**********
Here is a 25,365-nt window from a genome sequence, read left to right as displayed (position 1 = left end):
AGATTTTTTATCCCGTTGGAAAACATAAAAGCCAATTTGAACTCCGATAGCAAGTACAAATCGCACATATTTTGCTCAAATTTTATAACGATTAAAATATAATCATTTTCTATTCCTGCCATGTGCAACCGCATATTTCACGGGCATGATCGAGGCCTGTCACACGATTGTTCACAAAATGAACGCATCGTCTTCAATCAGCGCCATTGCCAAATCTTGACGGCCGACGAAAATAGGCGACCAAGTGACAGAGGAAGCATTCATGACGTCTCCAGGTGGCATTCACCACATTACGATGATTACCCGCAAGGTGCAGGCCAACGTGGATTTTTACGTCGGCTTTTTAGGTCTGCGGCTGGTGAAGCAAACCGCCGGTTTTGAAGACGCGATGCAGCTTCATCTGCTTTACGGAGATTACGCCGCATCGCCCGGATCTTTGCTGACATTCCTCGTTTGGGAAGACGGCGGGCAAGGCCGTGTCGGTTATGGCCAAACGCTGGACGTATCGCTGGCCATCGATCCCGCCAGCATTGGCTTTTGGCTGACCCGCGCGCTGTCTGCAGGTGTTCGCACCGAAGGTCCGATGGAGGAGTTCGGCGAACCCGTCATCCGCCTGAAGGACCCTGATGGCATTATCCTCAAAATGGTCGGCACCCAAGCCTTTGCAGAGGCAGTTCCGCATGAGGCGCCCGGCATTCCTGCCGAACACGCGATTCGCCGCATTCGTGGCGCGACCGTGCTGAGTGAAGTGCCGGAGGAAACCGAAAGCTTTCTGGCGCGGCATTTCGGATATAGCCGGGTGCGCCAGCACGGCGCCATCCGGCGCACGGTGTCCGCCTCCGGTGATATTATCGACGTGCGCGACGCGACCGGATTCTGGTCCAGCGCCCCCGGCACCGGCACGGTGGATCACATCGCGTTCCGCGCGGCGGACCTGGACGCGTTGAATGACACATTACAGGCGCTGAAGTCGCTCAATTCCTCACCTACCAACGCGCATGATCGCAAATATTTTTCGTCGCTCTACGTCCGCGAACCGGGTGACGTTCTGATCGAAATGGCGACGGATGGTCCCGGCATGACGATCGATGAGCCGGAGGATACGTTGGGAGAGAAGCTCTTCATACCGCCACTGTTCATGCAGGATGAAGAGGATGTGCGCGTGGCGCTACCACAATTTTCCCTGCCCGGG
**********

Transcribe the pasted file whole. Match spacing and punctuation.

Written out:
Here is a 25,365-nt window from a genome sequence, read left to right as displayed (position 1 = left end):
AGATTTTTTATCCCGTTGGAAAACATAAAAGCCAATTTGAACTCCGATAGCAAGTACAAATCGCACATATTTTGCTCAAATTTTATAACGATTAAAATATAATCATTTTCTATTCCTGCCATGTGCAACCGCATATTTCACGGGCATGATCGAGGCCTGTCACACGATTGTTCACAAAATGAACGCATCGTCTTCAATCAGCGCCATTGCCAAATCTTGACGGCCGACGAAAATAGGCGACCAAGTGACAGAGGAAGCATTCATGACGTCTCCAGGTGGCATTCACCACATTACGATGATTACCCGCAAGGTGCAGGCCAACGTGGATTTTTACGTCGGCTTTTTAGGTCTGCGGCTGGTGAAGCAAACCGCCGGTTTTGAAGACGCGATGCAGCTTCATCTGCTTTACGGAGATTACGCCGCATCGCCCGGATCTTTGCTGACATTCCTCGTTTGGGAAGACGGCGGGCAAGGCCGTGTCGGTTATGGCCAAACGCTGGACGTATCGCTGGCCATCGATCCCGCCAGCATTGGCTTTTGGCTGACCCGCGCGCTGTCTGCAGGTGTTCGCACCGAAGGTCCGATGGAGGAGTTCGGCGAACCCGTCATCCGCCTGAAGGACCCTGATGGCATTATCCTCAAAATGGTCGGCACCCAAGCCTTTGCAGAGGCAGTTCCGCATGAGGCGCCCGGCATTCCTGCCGAACACGCGATTCGCCGCATTCGTGGCGCGACCGTGCTGAGTGAAGTGCCGGAGGAAACCGAAAGCTTTCTGGCGCGGCATTTCGGATATAGCCGGGTGCGCCAGCACGGCGCCATCCGGCGCACGGTGTCCGCCTCCGGTGATATTATCGACGTGCGCGACGCGACCGGATTCTGGTCCAGCGCCCCCGGCACCGGCACGGTGGATCACATCGCGTTCCGCGCGGCGGACCTGGACGCGTTGAATGACACATTACAGGCGCTGAAGTCGCTCAATTCCTCACCTACCAACGCGCATGATCGCAAATATTTTTCGTCGCTCTACGTCCGCGAACCGGGTGACGTTCTGATCGAAATGGCGACGGATGGTCCCGGCATGACGATCGATGAGCCGGAGGATACGTTGGGAGAGAAGCTCTTCATACCGCCACTGTTCATGCAGGATGAAGAGGATGTGCGCGTGGCGCTACCACAATTTTCCCTGCCCGGG